Fukushima cooling water too radioactive to release

Fukushima cooling water too radioactive to release

Tokyo Electric Power Company has admitted that much of the water stored at its Fukushima Daiichi nuclear plant had not been treated completely enough for release into the environment.

How to dispose of an ever-increasing amount of radioactive water at the plant is a big issue. The contaminated water is generated daily in the process of cooling the damaged reactors.

Before being stored in tanks at the plant, the water undergoes treatment that is supposed to get rid of all radioactive substances but tritium. Tritium is difficult to remove.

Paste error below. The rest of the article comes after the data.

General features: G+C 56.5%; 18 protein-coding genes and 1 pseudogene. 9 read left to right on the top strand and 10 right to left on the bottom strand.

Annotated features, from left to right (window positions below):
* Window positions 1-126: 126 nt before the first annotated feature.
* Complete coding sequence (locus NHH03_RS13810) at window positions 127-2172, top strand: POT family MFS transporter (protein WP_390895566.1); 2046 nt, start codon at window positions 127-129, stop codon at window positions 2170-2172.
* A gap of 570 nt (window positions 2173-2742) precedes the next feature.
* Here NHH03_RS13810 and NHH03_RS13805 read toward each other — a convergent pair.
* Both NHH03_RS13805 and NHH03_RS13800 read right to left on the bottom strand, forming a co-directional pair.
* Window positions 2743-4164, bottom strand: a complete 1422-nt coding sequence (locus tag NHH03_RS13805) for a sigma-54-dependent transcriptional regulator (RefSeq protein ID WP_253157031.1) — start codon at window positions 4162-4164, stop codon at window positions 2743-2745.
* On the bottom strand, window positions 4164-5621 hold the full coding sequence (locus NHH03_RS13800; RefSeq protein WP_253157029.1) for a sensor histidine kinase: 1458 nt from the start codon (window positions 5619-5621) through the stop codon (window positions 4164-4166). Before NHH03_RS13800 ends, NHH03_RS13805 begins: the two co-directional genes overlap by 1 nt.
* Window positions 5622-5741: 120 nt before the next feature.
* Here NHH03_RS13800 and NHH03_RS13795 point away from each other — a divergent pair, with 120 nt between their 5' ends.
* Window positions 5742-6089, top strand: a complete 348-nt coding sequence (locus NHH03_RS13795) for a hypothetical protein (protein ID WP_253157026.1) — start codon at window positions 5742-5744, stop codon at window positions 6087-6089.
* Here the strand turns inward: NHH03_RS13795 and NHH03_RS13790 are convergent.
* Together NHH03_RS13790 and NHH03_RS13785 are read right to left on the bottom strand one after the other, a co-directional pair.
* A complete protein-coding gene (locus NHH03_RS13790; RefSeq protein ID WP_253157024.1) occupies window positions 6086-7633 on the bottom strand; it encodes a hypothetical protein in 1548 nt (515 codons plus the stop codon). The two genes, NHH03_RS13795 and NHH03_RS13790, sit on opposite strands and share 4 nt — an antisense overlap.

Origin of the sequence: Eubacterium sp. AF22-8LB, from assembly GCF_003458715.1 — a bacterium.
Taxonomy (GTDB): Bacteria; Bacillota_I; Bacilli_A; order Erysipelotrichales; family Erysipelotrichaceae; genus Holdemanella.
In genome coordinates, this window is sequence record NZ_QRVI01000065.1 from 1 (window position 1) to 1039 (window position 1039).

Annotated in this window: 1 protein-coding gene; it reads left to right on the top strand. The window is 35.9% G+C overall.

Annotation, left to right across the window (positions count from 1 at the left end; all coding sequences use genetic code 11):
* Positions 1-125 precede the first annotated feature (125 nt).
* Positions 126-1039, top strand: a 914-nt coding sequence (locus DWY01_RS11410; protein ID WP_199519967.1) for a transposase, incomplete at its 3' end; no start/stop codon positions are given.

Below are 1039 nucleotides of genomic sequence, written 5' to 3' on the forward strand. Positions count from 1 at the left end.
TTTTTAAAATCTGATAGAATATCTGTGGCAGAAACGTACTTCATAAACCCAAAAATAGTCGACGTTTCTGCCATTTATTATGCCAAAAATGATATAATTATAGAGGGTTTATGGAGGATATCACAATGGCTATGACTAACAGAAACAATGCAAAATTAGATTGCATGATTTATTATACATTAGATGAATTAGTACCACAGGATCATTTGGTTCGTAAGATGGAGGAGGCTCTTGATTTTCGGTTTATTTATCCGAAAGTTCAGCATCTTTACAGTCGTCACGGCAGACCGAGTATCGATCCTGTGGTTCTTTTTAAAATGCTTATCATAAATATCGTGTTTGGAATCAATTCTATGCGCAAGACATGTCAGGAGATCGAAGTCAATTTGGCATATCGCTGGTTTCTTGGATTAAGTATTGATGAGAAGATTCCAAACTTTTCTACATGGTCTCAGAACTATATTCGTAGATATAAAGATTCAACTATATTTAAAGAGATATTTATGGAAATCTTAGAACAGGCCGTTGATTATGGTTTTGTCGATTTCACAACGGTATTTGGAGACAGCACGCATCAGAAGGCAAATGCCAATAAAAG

One of the disposal ideas is to release the water still containing tritium into the sea.

But many at a public hearing in August opposed to the plan. Some people pointed that the water in question also contains other radioactive elements.

At a meeting of experts in Tokyo on Monday, the utility officials reported that as of August, there was 890,000 tons of such water at the plant.

They said they suspect that more than 80 percent of the water contained not only tritium but also other radioactive substances, such as iodine and strontium, and that their levels exceeded the limits for release into the environment.

A senior Tokyo Electric official apologized, saying his company was too focused on the issue of tritium and failed to provide a full explanation.